[This is not a comment about working mothers vs. stay at home mothers vs. work at home mothers vs. part time working mothers... Nor does this issue just affect stay at home mothers, although I focus on that area. Sometimes working mothers are respected only because they have made the progressive decision to work, and the whole huge part of their life that is being a mother isn't viewed as significant. Sometimes working mothers are viewed as inferior mothers because they love or need their careers and don't spend every moment with their child. All of this is stupid. How about we respect and value mothers no matter what?]
The other day I read this super annoying, super stupid article from USA Today about this husband who wouldn't let his wife quit her job, even though she wanted to stay home with the kids, because he wanted better for her. It made me really mad for many reasons, not the least of which is a controlling husband making his wife's decisions for her. He won't "let" her quit her job? Someone I know said this kind of talk makes her feel "stabby," which I thought was an apt description.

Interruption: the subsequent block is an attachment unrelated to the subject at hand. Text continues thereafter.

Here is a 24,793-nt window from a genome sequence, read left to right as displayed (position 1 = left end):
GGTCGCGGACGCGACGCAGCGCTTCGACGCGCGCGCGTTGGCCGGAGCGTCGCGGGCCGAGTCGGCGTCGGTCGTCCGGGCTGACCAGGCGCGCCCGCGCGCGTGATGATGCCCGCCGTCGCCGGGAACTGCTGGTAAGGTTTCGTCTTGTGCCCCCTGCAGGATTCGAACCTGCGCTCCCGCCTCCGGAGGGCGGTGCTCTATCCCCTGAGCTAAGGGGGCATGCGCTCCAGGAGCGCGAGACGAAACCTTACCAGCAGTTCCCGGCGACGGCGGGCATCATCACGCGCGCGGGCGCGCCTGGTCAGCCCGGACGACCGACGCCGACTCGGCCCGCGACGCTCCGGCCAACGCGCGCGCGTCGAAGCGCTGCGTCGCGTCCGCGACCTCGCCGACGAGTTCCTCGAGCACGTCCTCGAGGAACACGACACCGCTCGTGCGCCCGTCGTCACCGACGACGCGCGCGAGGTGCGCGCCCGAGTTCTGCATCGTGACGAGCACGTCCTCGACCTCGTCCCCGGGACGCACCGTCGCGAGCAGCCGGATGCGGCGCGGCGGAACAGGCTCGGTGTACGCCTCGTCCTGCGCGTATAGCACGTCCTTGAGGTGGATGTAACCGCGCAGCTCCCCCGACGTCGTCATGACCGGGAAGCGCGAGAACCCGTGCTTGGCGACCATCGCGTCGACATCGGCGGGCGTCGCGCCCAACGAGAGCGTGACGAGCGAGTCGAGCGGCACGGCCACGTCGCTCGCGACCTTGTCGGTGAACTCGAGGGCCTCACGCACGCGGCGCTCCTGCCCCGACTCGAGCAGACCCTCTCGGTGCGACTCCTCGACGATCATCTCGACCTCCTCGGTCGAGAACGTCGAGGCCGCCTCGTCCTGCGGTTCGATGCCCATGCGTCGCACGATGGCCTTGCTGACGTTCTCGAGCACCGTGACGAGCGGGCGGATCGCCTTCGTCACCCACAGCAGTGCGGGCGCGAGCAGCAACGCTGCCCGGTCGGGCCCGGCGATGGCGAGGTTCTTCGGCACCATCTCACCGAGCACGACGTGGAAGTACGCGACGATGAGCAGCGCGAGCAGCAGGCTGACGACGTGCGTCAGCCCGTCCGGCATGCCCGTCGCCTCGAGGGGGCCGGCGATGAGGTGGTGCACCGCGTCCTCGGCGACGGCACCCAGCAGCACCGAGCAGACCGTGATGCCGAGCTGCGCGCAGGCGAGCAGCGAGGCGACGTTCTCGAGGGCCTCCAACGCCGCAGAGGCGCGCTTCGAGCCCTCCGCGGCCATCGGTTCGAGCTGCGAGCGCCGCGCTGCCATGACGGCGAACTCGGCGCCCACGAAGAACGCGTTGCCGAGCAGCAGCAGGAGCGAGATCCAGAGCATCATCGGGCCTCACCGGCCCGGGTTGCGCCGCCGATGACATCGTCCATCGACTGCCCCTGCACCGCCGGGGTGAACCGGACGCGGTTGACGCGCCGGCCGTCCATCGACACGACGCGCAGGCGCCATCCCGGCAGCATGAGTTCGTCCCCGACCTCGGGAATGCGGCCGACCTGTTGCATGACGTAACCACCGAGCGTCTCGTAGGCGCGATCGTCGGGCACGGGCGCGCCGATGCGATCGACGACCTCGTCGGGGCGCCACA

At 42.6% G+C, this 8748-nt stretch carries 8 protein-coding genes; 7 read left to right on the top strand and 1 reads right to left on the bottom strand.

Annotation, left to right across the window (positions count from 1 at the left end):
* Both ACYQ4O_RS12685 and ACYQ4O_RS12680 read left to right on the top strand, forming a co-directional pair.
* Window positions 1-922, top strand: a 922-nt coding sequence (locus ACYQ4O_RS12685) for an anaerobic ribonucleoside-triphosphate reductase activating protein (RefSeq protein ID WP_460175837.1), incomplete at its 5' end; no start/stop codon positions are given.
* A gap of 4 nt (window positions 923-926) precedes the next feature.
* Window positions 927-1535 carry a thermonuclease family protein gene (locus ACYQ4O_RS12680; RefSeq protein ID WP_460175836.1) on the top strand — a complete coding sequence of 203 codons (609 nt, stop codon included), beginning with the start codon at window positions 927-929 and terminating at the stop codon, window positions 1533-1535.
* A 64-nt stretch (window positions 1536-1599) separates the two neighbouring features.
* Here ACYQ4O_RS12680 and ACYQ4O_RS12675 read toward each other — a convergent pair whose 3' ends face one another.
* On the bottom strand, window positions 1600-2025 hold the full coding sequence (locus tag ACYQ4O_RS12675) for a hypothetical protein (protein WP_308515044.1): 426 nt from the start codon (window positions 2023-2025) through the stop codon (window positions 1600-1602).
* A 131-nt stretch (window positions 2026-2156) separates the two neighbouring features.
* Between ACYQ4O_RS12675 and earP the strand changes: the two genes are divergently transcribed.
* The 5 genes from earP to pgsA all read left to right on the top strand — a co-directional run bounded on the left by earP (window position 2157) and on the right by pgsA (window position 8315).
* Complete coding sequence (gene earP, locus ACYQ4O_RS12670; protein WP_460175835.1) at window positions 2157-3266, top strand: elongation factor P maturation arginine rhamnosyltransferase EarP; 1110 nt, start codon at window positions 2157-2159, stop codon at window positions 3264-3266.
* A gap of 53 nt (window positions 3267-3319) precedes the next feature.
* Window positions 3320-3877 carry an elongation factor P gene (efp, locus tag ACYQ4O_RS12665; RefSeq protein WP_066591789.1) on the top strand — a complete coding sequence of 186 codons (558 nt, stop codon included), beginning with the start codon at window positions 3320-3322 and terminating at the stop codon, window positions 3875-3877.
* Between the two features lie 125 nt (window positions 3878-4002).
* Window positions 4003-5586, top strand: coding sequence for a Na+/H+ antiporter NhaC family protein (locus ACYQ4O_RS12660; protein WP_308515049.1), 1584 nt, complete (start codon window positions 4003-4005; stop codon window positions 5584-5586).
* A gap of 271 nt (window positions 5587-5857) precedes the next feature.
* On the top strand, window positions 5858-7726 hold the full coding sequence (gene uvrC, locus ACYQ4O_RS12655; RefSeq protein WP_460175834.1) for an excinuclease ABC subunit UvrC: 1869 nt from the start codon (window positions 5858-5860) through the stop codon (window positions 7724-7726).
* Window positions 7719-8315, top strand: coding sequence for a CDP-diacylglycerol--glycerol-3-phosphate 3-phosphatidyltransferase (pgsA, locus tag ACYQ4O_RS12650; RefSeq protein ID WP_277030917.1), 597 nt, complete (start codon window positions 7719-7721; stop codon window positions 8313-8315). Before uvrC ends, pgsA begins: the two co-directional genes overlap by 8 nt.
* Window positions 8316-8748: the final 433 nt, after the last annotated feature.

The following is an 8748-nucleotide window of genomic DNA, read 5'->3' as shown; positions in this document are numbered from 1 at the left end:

The ironic part is that this man clearly thinks he is so progressive. I am all for supporting your wife working when it is what she wants or what is necessary for your family. In this case it was not a financial decision at all, he just didn't want his wife to waste her degree and career accomplishments. He is afraid of her "becoming stagnant."
I'm sure the article was written to get a rise out of people one way or another. Some applaud him. Some rise up in arms, either because of attack on stay at home moms or because of his controlling egotism. It was some random opinion of some stupid internet guy. It shouldn't matter. Except that it is published. This idea and so many ideas like it are constantly circulated.
You may have noticed that I'm a bit of a feminist (aka. someone who thinks women should be treated with equal respect and have equal rights as men). Few things make me all stabby like oppression of women in any form. And it does take all forms. Most recently I have found it particularly as a stay at home mom. Not because I am being kept out of the workforce or chained to the kitchen, but rather because my decision makes me seen as less-than.